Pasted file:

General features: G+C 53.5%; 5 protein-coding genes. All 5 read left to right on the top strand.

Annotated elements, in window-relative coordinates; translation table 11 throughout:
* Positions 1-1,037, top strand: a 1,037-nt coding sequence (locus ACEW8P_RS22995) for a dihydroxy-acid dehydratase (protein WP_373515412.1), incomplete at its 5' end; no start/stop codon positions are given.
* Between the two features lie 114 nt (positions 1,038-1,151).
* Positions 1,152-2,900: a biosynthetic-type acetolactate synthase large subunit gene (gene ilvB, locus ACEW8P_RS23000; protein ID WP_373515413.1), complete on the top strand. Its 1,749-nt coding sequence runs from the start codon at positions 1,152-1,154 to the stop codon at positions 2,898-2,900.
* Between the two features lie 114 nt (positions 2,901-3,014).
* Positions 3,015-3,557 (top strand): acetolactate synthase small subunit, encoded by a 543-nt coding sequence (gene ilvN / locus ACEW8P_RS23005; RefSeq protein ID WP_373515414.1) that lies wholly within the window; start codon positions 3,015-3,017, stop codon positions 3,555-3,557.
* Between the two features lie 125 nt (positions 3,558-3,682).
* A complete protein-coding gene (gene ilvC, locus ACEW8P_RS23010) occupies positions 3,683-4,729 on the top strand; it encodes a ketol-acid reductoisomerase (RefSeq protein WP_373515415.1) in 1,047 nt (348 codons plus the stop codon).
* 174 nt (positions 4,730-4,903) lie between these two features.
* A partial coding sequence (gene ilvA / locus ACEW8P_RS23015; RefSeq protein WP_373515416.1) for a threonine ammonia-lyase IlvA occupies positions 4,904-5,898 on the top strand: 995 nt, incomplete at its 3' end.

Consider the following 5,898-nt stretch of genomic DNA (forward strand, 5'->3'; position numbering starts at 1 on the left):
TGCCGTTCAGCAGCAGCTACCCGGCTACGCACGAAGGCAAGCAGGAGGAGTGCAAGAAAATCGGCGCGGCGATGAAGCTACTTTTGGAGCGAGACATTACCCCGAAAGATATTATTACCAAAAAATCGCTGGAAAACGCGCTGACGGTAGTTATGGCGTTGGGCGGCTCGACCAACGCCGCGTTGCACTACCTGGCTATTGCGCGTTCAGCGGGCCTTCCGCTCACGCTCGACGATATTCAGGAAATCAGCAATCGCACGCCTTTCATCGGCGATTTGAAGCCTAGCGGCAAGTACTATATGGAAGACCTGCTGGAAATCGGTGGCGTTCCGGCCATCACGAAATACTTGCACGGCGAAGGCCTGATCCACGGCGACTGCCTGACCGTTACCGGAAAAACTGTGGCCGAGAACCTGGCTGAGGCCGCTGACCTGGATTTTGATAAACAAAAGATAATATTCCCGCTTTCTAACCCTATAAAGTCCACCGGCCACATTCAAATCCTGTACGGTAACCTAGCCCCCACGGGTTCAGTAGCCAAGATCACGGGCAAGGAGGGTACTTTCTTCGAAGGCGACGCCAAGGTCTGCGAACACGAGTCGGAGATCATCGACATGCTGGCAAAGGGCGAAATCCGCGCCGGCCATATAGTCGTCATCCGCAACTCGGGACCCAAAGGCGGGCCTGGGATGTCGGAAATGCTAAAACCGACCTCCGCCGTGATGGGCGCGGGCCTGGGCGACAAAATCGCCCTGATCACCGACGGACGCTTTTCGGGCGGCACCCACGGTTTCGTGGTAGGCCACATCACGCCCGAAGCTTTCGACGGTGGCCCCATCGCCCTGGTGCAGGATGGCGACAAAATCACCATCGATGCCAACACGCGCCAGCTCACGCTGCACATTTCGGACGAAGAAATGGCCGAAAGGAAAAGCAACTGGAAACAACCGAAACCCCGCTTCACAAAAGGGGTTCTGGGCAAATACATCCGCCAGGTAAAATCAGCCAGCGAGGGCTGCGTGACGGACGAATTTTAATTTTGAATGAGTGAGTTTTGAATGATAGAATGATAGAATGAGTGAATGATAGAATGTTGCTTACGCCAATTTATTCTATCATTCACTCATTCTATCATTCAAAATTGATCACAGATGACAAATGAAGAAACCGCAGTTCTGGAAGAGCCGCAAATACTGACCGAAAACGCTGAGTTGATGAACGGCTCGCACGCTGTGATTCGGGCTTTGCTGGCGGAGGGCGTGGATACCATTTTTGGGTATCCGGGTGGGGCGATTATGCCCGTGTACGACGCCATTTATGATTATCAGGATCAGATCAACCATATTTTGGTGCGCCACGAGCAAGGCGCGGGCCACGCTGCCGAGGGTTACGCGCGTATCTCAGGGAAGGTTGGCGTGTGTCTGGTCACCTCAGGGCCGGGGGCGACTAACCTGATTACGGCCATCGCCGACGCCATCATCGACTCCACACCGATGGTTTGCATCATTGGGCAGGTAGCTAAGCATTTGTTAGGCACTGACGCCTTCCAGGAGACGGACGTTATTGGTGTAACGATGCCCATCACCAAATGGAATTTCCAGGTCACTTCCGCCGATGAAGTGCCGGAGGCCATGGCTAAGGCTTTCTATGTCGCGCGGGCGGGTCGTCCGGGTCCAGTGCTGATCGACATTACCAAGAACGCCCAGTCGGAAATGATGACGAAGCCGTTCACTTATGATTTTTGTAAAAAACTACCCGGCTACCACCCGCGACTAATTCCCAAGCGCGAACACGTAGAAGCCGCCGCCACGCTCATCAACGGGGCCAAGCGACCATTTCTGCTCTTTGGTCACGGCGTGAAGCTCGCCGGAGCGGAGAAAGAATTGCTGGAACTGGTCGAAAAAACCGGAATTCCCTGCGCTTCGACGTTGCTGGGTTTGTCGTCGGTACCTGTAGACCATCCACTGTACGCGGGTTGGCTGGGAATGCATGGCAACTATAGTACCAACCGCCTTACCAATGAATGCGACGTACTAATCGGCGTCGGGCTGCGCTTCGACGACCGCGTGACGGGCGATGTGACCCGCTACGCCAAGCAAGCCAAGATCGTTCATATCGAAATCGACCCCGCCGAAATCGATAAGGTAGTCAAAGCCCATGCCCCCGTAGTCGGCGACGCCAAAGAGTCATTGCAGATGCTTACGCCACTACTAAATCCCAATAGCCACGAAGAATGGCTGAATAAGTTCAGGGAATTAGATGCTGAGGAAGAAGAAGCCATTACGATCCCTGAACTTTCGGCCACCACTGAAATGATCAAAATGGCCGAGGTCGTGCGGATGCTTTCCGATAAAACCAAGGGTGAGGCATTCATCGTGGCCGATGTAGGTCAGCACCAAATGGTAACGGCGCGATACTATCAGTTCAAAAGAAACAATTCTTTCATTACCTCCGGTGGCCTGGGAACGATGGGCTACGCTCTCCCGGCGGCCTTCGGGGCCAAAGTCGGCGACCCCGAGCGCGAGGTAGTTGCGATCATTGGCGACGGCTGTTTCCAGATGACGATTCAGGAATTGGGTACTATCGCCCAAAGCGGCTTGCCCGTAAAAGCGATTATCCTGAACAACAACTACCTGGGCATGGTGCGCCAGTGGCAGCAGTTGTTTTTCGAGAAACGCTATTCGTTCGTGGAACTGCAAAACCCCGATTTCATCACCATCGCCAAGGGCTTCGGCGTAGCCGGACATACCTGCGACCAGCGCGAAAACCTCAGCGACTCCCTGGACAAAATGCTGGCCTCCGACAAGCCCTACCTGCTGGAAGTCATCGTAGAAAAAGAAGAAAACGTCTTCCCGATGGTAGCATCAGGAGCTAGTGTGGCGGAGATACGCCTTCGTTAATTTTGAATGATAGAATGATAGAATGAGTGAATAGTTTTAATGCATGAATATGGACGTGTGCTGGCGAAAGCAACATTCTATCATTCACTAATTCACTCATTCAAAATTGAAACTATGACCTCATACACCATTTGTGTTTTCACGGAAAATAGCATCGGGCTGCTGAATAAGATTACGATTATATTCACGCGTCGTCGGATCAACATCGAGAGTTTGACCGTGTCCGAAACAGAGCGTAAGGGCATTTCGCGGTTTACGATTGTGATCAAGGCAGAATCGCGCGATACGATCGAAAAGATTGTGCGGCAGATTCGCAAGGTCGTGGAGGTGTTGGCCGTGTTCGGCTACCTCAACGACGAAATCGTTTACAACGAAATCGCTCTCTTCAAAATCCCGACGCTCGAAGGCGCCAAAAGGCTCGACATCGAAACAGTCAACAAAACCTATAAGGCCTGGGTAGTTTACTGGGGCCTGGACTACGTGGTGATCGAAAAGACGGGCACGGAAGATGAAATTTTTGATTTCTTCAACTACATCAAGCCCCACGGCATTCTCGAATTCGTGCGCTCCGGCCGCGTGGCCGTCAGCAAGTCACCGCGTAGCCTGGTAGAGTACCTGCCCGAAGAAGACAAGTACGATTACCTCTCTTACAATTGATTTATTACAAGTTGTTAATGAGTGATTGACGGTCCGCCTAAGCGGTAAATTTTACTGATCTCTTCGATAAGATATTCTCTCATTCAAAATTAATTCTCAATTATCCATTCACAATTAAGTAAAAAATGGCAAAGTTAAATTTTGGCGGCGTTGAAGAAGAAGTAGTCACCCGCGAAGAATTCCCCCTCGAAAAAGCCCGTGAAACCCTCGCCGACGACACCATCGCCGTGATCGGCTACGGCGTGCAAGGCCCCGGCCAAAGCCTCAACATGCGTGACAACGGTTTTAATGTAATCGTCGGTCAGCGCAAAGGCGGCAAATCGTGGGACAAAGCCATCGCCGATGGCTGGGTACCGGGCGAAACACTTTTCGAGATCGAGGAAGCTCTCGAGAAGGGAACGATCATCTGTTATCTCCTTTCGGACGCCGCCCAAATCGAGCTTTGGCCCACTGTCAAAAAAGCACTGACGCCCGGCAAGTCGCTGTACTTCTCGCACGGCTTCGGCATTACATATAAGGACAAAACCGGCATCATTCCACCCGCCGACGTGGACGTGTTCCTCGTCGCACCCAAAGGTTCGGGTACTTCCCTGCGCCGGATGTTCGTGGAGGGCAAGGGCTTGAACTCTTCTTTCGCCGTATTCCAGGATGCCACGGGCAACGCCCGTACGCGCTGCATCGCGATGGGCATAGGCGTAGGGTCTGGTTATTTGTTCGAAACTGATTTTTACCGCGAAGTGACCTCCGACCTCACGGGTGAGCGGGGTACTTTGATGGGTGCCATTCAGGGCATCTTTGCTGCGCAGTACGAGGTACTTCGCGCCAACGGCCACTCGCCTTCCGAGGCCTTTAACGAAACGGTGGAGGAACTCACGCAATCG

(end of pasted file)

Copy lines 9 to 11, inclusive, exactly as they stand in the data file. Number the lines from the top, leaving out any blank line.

* A complete protein-coding gene (gene ilvC, locus ACEW8P_RS23010) occupies positions 3,683-4,729 on the top strand; it encodes a ketol-acid reductoisomerase (RefSeq protein WP_373515415.1) in 1,047 nt (348 codons plus the stop codon).
* 174 nt (positions 4,730-4,903) lie between these two features.
* A partial coding sequence (gene ilvA / locus ACEW8P_RS23015; RefSeq protein WP_373515416.1) for a threonine ammonia-lyase IlvA occupies positions 4,904-5,898 on the top strand: 995 nt, incomplete at its 3' end.